Episode 315 (called “Nanda Parbat”) of The CW series Arrow is a big one, with so many jaw-dropping moments that you’ll lose count. Malcolm Merlyn (John Barrowman) is captured by Ra’s al Ghul (Matt Nable) and taken to Nanda Parbat, where Oliver (Stephen Amell) and Diggle (David Ramsey) attempt to save him. Meanwhile, Ray Palmer (Brandon Routh) is obsessed with finishing his Atom suit so that he can save the city, but Felicity (Emily Bett Rickards) fears he is heading down the same path as Oliver.
During a recent interview at The CW offices, executive producers Andrew Kreisberg and Marc Guggenheim were joined by actor John Barrowman to talk about what they’re most excited about viewers getting to see with this next episode, finally getting Malcolm Merlyn and Ra’s al Ghul in the same scene, Malcolm’s fear of Ra’s, the Atom suit in its full glory, how the presence of Atom will affect Team Arrow, that the currency of the show is secrets, and revenge and vengeance being the undercurrent. Be aware that there are some spoilers.
ANDREW KREISBERG: We always know what the schedule is going to be, so we knew this episode had a break in it. It’s designed to be a crazy cliff-hanger with all of this amazing stuff in it. Willa [Holland] has just risen to such amazing heights, these last few episodes, and continues in this one. You’ll see what Thea is willing to do, and then what Oliver is willing to do for her soul. One of the things we talked about, very early on, is that this season is really the fight for Thea’s soul, and a victory this season for Oliver is saving Thea. She’s caught between these disparate forces. It’s the most screwed up family show that we could possibly think of.
MARC GUGGENHEIM: I’m really excited for people to see the Atom suit in its full glory, and the first time Ray flies. It’s a big moment for us, in so far as this show is not The Flash. We don’t traffic in these visuals. It’s a big deal for us to get this kind of character on the show, looking the way he does.
KREISBERG: Also, to finally have John [Barrowman] and Matt [Nable] in the same scene. The whole idea of Ra’s al Ghul was really wish fulfillment, on our part. After John had almost been assassinated by Deadshot, and he had a little speech where he said, “I met a man and went to Nanda Parbat,” we thought, “Maybe, one day, in Season 3, they’ll let us have Ra’s al Ghul be the villain.”
GUGGENHEIM: But, John had a pitch.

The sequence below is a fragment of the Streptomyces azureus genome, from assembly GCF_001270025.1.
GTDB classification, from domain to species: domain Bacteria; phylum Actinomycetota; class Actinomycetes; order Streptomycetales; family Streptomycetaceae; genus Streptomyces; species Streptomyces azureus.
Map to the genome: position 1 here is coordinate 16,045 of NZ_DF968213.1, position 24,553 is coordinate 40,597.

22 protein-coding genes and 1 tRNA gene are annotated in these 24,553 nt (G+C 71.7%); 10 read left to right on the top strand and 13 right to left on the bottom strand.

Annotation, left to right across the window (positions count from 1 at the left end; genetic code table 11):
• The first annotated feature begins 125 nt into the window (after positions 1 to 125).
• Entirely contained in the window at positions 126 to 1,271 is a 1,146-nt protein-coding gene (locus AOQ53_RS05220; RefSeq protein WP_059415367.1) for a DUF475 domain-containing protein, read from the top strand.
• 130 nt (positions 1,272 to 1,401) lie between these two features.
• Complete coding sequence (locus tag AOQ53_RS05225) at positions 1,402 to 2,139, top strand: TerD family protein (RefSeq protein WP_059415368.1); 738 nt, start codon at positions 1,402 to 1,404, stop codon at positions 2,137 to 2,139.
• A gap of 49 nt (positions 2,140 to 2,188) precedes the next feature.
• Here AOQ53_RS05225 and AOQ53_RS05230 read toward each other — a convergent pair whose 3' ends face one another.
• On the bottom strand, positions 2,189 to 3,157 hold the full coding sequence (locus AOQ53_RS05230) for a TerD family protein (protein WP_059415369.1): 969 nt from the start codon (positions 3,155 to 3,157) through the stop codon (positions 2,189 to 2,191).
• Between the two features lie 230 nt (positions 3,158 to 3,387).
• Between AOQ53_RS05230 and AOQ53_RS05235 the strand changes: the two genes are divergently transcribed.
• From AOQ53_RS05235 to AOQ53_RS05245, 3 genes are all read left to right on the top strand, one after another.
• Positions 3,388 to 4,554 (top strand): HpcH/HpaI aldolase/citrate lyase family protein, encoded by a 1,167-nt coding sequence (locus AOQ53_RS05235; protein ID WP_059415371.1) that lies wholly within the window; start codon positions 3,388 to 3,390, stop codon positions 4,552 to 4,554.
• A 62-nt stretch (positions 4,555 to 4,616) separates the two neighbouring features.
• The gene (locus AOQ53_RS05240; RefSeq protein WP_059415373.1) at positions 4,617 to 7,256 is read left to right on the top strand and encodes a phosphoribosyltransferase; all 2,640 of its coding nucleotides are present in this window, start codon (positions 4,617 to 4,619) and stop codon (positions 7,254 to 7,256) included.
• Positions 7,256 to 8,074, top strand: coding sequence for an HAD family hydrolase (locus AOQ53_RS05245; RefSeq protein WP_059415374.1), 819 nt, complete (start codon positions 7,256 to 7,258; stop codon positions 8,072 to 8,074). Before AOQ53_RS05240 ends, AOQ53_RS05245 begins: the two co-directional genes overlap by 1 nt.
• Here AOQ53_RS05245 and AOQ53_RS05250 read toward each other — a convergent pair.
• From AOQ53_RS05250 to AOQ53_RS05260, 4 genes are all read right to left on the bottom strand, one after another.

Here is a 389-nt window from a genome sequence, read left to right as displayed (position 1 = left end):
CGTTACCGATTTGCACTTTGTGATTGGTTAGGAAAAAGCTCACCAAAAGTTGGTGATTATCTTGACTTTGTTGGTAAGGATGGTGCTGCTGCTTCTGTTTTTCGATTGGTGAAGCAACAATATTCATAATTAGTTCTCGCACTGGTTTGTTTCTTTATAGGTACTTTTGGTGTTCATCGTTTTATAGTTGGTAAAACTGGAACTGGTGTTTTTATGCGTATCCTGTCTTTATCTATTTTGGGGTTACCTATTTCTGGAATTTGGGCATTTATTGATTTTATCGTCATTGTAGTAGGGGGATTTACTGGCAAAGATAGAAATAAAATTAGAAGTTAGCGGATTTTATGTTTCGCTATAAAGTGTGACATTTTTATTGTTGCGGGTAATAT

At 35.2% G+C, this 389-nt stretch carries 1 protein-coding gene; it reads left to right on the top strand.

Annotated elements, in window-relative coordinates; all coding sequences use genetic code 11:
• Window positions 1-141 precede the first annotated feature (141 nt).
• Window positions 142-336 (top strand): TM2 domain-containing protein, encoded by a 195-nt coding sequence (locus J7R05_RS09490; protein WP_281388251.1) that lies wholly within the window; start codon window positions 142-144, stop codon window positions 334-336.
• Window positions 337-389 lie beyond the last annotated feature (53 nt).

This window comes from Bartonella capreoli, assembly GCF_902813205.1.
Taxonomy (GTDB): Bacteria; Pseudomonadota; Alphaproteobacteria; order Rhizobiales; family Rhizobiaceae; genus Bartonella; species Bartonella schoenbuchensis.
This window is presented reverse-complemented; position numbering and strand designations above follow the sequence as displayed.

BARROWMAN: I also had an actor in mind.
When Oliver lost his fight with Ra’s al Ghul, the internet immediately exploded with conversation about the Lazarus pit. Now that so many of the characters are in danger, was that just a premature prediction?
GUGGENHEIM: I give you points for the veiled attempt at getting us to spoil the show. Truth be told, all the answers to that question have already been presented on the show. You’ve seen everything you need to see to know where we’re headed.
KREISBERG: Let’s just say that our version of Ra’s, on the TV show, is a lot closer to the comic books than you’ve seen in other live-action adaptations.
GUGGENHEIM: We said in 309 that no one has challenged him in 63 years, or some period of time that was older than he looks. There are plenty of auditory and visual clues that we’ve planted, throughout the season, and we encourage everyone to play along.
John, what was it like for you to play some of these scenes, in this episode, knowing that Malcolm Merlyn is truly afraid of Ra’s al Ghul?
BARROWMAN: The one person that he fears is Ra’s, and he’s touched on that fear in moments when he’s been talking to Thea. But to finally see him, because he knows that he is not in control, at that point, and there is not much that he can do. He has to face the maker. And he knows what Ra’s can do because he was one of his assassins and did his dirty work for him. He knows what Ra’s is capable of. I think it’s important for you to see the fear in Malcolm. The best compliment that the people who have fallen for Malcolm give to me and say to me is, “Oh, my god, we hate you, but we love you!” They get why he’s doing it, and they understand why he’s doing what he’s doing. That’s why it’s important for me to show that emotional side to him. That’s what the fans then connect with. They can see that he’s not just a villain. There’s something right behind it. There’s a reason why he’s doing it. There’s a reason as to why he’s scared, and you’re finding that out.
KREISBERG: One of my favorite moments, this whole season, is in Episode 12, with the flashbacks with Malcolm, just seeing him with Tommy, as a kid. All of these people have lost something so terrible.
BARROWMAN: And they’ve all had to change, completely, in a way that perhaps, along the way – and this is the fan talking, and not anything that’s been written – there is a bit of regret in their head, that they’ve turned the way they’ve turned. But, they had to make a decision because this is the way it’s gotta be.
KREISBERG: Nyssa was nine years old and already learning how to kill people. Unlike all of these other people who had normal lives, and then tragedy turned them into what they are, Nyssa was turned into what she is from birth. She’s actually going on a different trajectory, where she’s seeing what kindness looks like, for the first time, and she’s seeing what normal people look like, for the first time. She’s on a completely different journey.
BARROWMAN: I’ve always said that I don’t see Malcolm as being a bad person. I just see him as being misunderstood in the things that he does. We’re all doing the same thing.
KREISBERG: We always say that everyone is the hero of their own story.
BARROWMAN: Correct, and that’s how you have to do it.
As all of these secrets continue to come to the surface, do you feel like that frees you up, as writers, or does it make it harder to find that tension?